Information-security lawyers and consultants are unaccustomed to hearing the words “cybersecurity” and “constitutional challenge” in the same sentence. On November 30, however, a three-judge panel of the United States Court of Appeals for the District of Columbia Circuit, in Kaspersky Lab, Inc. v. Department of Homeland Security, unanimously affirmed the dismissal of a claim by Russian-based cybersecurity vendor Kaspersky Lab that a prospective legislative ban on the use of Kaspersky Lab hardware and software by federal departments and agencies constituted a violation of the Bill of Attainder Clause in Article I of the United States Constitution.
The basis for this legislative ban was a series of concerns that a number of executive and legislative branch officials voiced, beginning in 2017, about the risks stemming from Kaspersky’s ties to Russian intelligence and other government officials. The first response by the U.S. Government was the issuance of a September 2017 directive by the Acting Secretary of Homeland Security (Directive) that required most federal agencies to begin removing “Kaspersky-branded products” from their information systems within 90 days. Subsequently, after Congressional hearings in which Members of Congress and the Homeland Security Assistant Secretary for Cybersecurity expressed deep concern about Kaspersky’s Russian ties and the susceptibility of Kaspersky software to Russian exploitation, Congress included in the National Defense Authorization Act for Fiscal Year 2018 (NDAA) a section reflecting those concerns.
Section 1634 of the NDAA, as enacted, provided that beginning October 1, 2018,
No department, agency, organization, or other element of the Federal Government may use, whether directly or through work with or on behalf of another department, agency, organization, or element of the Federal Government, any hardware, software, or services developed or provided, in whole or in part, by—(1) Kaspersky Lab (or any successor entity); (2) any entity that controls, is controlled by, or is under common control with Kaspersky Lab; or (3) any entity of which Kaspersky Lab has majority ownership.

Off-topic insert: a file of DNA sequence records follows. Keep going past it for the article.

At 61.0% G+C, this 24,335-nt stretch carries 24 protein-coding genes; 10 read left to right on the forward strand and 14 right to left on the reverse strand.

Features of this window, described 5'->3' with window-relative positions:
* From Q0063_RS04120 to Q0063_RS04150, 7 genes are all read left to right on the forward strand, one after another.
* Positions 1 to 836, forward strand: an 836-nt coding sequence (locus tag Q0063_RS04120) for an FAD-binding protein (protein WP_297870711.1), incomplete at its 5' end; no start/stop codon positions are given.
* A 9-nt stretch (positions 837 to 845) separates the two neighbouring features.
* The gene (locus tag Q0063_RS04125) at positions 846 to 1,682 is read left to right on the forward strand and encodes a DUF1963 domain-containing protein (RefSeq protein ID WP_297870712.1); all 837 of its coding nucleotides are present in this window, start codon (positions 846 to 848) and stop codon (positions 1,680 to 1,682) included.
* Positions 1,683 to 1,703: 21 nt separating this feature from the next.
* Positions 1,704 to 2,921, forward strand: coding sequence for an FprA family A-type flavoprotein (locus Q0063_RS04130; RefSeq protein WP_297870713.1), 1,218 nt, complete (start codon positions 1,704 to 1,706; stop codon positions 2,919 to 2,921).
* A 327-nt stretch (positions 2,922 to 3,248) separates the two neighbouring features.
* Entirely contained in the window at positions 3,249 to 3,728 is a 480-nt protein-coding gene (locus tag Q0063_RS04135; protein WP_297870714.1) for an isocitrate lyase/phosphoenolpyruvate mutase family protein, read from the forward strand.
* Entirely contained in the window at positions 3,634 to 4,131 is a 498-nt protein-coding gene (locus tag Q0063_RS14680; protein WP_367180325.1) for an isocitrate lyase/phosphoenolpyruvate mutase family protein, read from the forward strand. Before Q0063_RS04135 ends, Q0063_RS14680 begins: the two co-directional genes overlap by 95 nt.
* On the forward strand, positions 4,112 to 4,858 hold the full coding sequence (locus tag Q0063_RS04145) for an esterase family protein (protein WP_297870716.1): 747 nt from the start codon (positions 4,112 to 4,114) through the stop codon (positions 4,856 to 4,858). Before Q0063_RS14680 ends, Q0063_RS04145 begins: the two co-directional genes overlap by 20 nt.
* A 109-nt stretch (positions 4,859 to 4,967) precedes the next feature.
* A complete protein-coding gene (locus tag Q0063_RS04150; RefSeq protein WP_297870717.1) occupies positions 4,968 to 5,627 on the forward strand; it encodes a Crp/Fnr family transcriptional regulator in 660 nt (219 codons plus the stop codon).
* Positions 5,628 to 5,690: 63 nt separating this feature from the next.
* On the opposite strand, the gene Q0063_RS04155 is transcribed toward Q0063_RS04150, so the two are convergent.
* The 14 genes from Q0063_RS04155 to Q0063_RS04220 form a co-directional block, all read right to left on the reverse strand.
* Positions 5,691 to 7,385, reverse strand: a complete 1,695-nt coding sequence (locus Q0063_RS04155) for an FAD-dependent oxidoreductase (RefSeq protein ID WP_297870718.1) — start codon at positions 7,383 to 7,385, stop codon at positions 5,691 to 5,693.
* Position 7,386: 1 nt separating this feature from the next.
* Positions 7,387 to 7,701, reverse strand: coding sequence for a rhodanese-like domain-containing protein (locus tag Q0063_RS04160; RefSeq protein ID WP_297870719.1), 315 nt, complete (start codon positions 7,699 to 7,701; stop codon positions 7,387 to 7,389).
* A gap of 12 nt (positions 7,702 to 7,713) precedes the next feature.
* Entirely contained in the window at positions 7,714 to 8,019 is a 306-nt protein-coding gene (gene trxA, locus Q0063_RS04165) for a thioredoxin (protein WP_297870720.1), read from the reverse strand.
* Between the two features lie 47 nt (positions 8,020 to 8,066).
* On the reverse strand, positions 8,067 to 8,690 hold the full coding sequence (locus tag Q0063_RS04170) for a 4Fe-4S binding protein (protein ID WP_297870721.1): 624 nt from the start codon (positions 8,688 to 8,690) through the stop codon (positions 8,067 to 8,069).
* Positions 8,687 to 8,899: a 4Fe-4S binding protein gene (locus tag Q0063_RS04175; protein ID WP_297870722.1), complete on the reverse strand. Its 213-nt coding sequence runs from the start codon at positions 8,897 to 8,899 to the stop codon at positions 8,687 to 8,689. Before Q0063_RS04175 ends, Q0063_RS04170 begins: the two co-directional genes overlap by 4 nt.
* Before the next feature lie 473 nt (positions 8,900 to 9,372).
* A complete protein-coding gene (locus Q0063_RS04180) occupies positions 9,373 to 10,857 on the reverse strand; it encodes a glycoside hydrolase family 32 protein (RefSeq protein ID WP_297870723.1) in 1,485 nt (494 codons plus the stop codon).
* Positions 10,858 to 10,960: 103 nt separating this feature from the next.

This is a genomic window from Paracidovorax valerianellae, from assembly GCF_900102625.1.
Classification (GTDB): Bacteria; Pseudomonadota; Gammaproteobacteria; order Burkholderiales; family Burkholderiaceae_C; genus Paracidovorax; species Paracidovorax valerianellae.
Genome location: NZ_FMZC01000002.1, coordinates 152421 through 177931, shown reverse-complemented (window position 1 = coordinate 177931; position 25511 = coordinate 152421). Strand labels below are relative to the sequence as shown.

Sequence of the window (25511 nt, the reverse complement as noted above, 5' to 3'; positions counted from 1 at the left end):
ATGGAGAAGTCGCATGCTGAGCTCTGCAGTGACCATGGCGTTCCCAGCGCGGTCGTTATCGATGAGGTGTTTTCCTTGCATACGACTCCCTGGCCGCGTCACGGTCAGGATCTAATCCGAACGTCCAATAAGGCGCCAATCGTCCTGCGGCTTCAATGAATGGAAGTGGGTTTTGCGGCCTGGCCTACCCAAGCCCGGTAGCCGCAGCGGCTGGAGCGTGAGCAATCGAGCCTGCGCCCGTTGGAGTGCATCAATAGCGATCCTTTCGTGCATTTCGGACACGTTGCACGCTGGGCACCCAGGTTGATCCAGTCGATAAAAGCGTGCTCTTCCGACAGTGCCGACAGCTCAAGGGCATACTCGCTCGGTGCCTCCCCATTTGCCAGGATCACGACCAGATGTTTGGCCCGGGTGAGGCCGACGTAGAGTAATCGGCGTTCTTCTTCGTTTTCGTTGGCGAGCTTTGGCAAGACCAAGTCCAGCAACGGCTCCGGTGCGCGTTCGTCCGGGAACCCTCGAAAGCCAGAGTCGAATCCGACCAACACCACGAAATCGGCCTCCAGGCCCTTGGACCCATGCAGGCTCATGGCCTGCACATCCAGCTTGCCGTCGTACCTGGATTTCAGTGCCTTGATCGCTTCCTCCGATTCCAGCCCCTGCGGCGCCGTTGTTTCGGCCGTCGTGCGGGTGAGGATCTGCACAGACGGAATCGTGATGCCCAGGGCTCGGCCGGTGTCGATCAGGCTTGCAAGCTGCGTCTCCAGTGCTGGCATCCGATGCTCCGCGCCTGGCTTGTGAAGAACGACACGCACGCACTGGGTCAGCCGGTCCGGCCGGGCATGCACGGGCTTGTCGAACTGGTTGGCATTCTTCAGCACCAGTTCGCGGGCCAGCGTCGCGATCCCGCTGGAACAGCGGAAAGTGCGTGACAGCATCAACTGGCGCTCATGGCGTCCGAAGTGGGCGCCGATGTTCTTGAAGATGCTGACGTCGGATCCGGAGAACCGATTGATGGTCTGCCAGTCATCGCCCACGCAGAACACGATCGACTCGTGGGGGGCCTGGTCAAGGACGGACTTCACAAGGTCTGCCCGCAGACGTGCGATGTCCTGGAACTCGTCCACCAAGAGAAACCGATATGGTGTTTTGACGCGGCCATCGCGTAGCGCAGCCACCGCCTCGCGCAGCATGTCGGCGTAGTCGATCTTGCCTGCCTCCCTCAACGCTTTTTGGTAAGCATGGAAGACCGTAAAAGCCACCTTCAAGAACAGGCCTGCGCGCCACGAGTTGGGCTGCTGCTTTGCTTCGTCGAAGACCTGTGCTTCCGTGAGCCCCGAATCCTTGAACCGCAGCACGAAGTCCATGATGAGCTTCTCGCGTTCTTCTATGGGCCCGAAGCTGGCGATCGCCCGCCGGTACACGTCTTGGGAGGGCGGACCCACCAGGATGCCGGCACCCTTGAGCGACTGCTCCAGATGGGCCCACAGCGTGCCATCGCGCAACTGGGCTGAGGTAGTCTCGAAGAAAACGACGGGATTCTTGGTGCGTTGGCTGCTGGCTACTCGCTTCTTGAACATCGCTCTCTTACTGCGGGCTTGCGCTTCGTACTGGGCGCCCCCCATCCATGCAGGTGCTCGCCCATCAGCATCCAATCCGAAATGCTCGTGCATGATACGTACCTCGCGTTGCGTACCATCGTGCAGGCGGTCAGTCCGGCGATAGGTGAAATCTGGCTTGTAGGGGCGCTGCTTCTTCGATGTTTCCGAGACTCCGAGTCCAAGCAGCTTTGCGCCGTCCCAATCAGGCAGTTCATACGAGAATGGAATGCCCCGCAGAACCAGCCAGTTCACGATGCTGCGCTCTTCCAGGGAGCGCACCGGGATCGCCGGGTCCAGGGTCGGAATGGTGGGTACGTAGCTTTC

Kaspersky then filed two actions in the United States District Court for the District of Columbia, separately challenging the Directive as a violation of the Administrative Procedure Act and section 1634 as a violation of the Bill of Attainder Clause, which states simply that “[n]o bill of attainder . . . shall be passed.” The District Court dismissed the Directive action on the grounds that Kaspersky lacked standing to sue, and dismissed the section 1634 case for failure to state a claim (i.e., that Kaspersky had failed to plausibly allege that section 1634 constitutes a bill of attainder.
In his opinion for the Ninth Circuit panel, Judge David Tatel presented an elaborate analysis of the ban and the applicability of the Bill of Attainder Clause. At the outset, he did not find that the Bill of Attainder Clause applies to corporations such as Kaspersky, but stated that the Court would continue to assume, as that Court of Appeals had done previously, to assume that it does so apply (slip opinion, p. 9). As the critical question for all bills of attainder is whether the law imposes punishment, Judge Tatel conducted the three inquiries for Bill of Attainder analysis that the United States Supreme Court articulated in Selective Service System v. Minnesota Public Interest Research Group, 468 U.S. 841, 852 (1984):